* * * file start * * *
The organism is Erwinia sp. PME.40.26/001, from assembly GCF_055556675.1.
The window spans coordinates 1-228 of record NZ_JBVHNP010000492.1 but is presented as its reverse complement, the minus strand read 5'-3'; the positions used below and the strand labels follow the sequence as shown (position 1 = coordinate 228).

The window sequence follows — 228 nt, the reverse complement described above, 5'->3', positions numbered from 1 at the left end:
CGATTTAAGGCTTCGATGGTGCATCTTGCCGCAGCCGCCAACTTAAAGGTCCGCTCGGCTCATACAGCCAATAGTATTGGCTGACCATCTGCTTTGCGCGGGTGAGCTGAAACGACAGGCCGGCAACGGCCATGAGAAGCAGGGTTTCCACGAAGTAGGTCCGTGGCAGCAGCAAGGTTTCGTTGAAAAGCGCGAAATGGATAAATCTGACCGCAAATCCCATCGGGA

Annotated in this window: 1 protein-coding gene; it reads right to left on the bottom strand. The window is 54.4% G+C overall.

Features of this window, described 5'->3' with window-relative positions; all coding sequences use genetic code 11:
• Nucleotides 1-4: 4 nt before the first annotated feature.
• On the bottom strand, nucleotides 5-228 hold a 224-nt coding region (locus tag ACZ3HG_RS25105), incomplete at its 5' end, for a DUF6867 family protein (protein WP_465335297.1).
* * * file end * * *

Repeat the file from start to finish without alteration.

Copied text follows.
The organism is Erwinia sp. PME.40.26/001, from assembly GCF_055556675.1.
The window spans coordinates 1-228 of record NZ_JBVHNP010000492.1 but is presented as its reverse complement, the minus strand read 5'-3'; the positions used below and the strand labels follow the sequence as shown (position 1 = coordinate 228).

The window sequence follows — 228 nt, the reverse complement described above, 5'->3', positions numbered from 1 at the left end:
CGATTTAAGGCTTCGATGGTGCATCTTGCCGCAGCCGCCAACTTAAAGGTCCGCTCGGCTCATACAGCCAATAGTATTGGCTGACCATCTGCTTTGCGCGGGTGAGCTGAAACGACAGGCCGGCAACGGCCATGAGAAGCAGGGTTTCCACGAAGTAGGTCCGTGGCAGCAGCAAGGTTTCGTTGAAAAGCGCGAAATGGATAAATCTGACCGCAAATCCCATCGGGA

Annotated in this window: 1 protein-coding gene; it reads right to left on the bottom strand. The window is 54.4% G+C overall.

Features of this window, described 5'->3' with window-relative positions; all coding sequences use genetic code 11:
• Nucleotides 1-4: 4 nt before the first annotated feature.
• On the bottom strand, nucleotides 5-228 hold a 224-nt coding region (locus tag ACZ3HG_RS25105), incomplete at its 5' end, for a DUF6867 family protein (protein WP_465335297.1).